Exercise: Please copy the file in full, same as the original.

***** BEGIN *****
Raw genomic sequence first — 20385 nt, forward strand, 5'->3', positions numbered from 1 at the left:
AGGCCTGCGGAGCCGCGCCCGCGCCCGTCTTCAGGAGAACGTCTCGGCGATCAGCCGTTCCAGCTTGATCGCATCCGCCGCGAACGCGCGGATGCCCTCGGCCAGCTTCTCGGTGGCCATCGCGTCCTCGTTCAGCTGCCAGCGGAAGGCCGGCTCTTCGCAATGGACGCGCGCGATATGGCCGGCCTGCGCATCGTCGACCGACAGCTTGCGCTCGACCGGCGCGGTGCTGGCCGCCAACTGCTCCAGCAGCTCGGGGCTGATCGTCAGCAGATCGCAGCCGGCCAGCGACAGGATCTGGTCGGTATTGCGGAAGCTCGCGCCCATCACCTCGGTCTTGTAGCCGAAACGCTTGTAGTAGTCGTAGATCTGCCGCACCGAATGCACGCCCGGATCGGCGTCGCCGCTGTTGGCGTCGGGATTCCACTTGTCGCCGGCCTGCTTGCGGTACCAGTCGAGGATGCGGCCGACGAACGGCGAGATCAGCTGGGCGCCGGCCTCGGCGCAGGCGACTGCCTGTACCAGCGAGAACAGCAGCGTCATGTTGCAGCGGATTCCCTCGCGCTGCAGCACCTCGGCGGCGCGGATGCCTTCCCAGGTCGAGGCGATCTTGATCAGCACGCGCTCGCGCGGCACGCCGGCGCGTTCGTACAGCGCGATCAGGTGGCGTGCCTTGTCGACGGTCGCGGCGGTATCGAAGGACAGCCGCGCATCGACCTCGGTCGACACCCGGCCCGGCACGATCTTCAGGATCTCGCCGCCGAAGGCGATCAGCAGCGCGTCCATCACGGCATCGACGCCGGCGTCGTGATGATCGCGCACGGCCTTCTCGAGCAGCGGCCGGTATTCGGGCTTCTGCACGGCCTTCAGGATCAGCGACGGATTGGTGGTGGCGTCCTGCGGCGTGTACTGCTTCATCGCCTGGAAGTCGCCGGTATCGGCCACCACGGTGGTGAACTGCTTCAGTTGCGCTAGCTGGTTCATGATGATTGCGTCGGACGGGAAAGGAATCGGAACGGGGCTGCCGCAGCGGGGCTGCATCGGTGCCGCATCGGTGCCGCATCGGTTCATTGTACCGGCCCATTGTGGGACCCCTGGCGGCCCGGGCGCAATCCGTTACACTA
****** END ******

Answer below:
Raw genomic sequence first — 20385 nt, forward strand, 5'->3', positions numbered from 1 at the left:
AGGCCTGCGGAGCCGCGCCCGCGCCCGTCTTCAGGAGAACGTCTCGGCGATCAGCCGTTCCAGCTTGATCGCATCCGCCGCGAACGCGCGGATGCCCTCGGCCAGCTTCTCGGTGGCCATCGCGTCCTCGTTCAGCTGCCAGCGGAAGGCCGGCTCTTCGCAATGGACGCGCGCGATATGGCCGGCCTGCGCATCGTCGACCGACAGCTTGCGCTCGACCGGCGCGGTGCTGGCCGCCAACTGCTCCAGCAGCTCGGGGCTGATCGTCAGCAGATCGCAGCCGGCCAGCGACAGGATCTGGTCGGTATTGCGGAAGCTCGCGCCCATCACCTCGGTCTTGTAGCCGAAACGCTTGTAGTAGTCGTAGATCTGCCGCACCGAATGCACGCCCGGATCGGCGTCGCCGCTGTTGGCGTCGGGATTCCACTTGTCGCCGGCCTGCTTGCGGTACCAGTCGAGGATGCGGCCGACGAACGGCGAGATCAGCTGGGCGCCGGCCTCGGCGCAGGCGACTGCCTGTACCAGCGAGAACAGCAGCGTCATGTTGCAGCGGATTCCCTCGCGCTGCAGCACCTCGGCGGCGCGGATGCCTTCCCAGGTCGAGGCGATCTTGATCAGCACGCGCTCGCGCGGCACGCCGGCGCGTTCGTACAGCGCGATCAGGTGGCGTGCCTTGTCGACGGTCGCGGCGGTATCGAAGGACAGCCGCGCATCGACCTCGGTCGACACCCGGCCCGGCACGATCTTCAGGATCTCGCCGCCGAAGGCGATCAGCAGCGCGTCCATCACGGCATCGACGCCGGCGTCGTGATGATCGCGCACGGCCTTCTCGAGCAGCGGCCGGTATTCGGGCTTCTGCACGGCCTTCAGGATCAGCGACGGATTGGTGGTGGCGTCCTGCGGCGTGTACTGCTTCATCGCCTGGAAGTCGCCGGTATCGGCCACCACGGTGGTGAACTGCTTCAGTTGCGCTAGCTGGTTCATGATGATTGCGTCGGACGGGAAAGGAATCGGAACGGGGCTGCCGCAGCGGGGCTGCATCGGTGCCGCATCGGTGCCGCATCGGTTCATTGTACCGGCCCATTGTGGGACCCCTGGCGGCCCGGGCGCAATCCGTTACACTA